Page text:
If only this abandoned AT&T microwave tower could talk …

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Google Earth

Oh, the stories it might tell. But since even the tower’s days of facilitating talk are behind it, a writer for The Atlantic has taken up the task of telling its story … or at least piecing one together as best as possible. From that account, which has better pictures:

We were somewhere in Kansas when we found the second microwave tower. We’d found the ruins of one somewhere else in Kansas earlier during that day. This other one still had its pyramidal horn-reflector antennae intact. One abandoned microwave tower is a coincidence; two is probably an omen. Especially when that second one has AT&T Long Lines signage out front.

Long Lines, AT&T’s division for long-distance communication networks, built out a massive microwave radio network starting in 1951. At the time, it was the first large-scale microwave-transmission network for telephony and broadcast, and it would be expanded a ton over the next few decades. But by the time the Internet rose to prominence, the technology was pretty outdated and couldn't carry the kind of bandwidth that fiber-optic cable could carry. AT&T sold off most of the towers in the late 1990s. According to FCC records it looks like this tower still belongs to AT&T, but it didn’t look like anyone had been around the tower site in a while—and no one answered the door at the weird building with the AT&T mailbox out front. A Google Earth image shows a white van parked by the building, so presumably someone does work there sometimes.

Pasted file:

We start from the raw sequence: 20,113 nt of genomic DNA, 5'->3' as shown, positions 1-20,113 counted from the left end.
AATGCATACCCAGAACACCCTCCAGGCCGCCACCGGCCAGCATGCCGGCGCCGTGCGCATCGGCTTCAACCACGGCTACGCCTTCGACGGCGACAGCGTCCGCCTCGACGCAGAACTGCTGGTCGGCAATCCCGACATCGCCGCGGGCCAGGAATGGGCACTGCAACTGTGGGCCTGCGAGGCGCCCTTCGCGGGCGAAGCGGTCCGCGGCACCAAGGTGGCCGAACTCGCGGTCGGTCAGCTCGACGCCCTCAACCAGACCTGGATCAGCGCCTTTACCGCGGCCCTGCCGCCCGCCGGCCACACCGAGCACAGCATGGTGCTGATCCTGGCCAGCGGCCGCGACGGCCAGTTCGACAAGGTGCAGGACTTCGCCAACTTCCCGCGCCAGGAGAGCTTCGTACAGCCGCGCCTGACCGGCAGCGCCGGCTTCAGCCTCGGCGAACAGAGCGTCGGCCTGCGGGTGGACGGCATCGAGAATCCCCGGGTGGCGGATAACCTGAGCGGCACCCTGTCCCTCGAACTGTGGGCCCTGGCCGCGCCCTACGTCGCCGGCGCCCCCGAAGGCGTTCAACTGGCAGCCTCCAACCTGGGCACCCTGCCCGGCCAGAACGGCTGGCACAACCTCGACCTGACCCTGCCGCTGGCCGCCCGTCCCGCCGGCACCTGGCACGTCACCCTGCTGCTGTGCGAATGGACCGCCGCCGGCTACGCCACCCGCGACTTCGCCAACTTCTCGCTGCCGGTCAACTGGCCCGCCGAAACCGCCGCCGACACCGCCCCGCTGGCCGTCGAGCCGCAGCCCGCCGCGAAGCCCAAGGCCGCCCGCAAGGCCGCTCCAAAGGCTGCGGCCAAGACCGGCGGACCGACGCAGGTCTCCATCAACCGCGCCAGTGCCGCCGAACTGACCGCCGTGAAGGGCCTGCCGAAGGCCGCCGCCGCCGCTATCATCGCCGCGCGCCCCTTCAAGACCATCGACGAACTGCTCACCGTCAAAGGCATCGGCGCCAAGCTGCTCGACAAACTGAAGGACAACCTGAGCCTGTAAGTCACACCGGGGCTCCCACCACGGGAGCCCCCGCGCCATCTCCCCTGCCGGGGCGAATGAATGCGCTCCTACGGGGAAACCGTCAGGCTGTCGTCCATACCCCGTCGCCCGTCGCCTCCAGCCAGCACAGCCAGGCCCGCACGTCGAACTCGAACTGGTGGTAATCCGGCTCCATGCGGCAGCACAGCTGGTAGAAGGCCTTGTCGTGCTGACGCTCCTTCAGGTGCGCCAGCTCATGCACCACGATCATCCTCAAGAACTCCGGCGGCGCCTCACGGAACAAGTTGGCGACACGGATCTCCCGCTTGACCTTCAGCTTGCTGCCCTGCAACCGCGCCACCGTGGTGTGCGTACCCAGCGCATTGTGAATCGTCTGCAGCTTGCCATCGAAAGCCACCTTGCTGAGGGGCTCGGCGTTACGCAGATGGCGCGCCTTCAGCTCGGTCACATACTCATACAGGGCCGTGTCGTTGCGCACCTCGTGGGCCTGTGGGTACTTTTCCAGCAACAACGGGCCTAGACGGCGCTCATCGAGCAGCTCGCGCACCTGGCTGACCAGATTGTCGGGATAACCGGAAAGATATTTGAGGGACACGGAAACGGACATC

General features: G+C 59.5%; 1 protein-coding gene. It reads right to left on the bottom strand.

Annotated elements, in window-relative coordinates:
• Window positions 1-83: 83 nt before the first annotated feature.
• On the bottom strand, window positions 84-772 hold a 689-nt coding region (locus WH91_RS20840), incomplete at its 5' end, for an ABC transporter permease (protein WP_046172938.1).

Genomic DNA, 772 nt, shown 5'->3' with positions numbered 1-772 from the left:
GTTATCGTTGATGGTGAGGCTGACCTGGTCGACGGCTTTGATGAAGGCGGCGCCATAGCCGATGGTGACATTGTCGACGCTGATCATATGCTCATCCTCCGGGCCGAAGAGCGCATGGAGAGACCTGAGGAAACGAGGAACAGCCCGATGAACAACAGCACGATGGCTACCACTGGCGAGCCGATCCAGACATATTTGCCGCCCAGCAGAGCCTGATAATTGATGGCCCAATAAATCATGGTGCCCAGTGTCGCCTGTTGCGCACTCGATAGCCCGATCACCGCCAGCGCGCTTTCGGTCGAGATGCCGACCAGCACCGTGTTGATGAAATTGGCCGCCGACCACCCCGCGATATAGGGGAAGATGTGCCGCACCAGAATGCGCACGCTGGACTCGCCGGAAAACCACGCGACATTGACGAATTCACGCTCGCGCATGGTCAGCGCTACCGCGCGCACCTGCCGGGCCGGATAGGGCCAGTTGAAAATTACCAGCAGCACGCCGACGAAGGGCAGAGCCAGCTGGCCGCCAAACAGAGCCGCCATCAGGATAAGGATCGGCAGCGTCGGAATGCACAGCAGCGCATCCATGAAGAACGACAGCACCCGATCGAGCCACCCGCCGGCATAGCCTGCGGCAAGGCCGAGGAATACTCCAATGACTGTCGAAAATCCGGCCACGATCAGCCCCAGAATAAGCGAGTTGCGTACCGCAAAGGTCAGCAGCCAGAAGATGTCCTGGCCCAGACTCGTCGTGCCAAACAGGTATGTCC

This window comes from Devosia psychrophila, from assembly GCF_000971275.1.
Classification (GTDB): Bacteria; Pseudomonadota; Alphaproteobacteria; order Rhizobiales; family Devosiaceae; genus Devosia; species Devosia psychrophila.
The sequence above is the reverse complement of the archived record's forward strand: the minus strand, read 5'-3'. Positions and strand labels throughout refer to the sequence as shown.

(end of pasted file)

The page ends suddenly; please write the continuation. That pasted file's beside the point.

It’s an interesting read.

And if you’re really into this kind of walk down memory lane, the author links to a website, Long-lines.net, “probably one of the best resources for finding out about old AT&T infrastructure.”  

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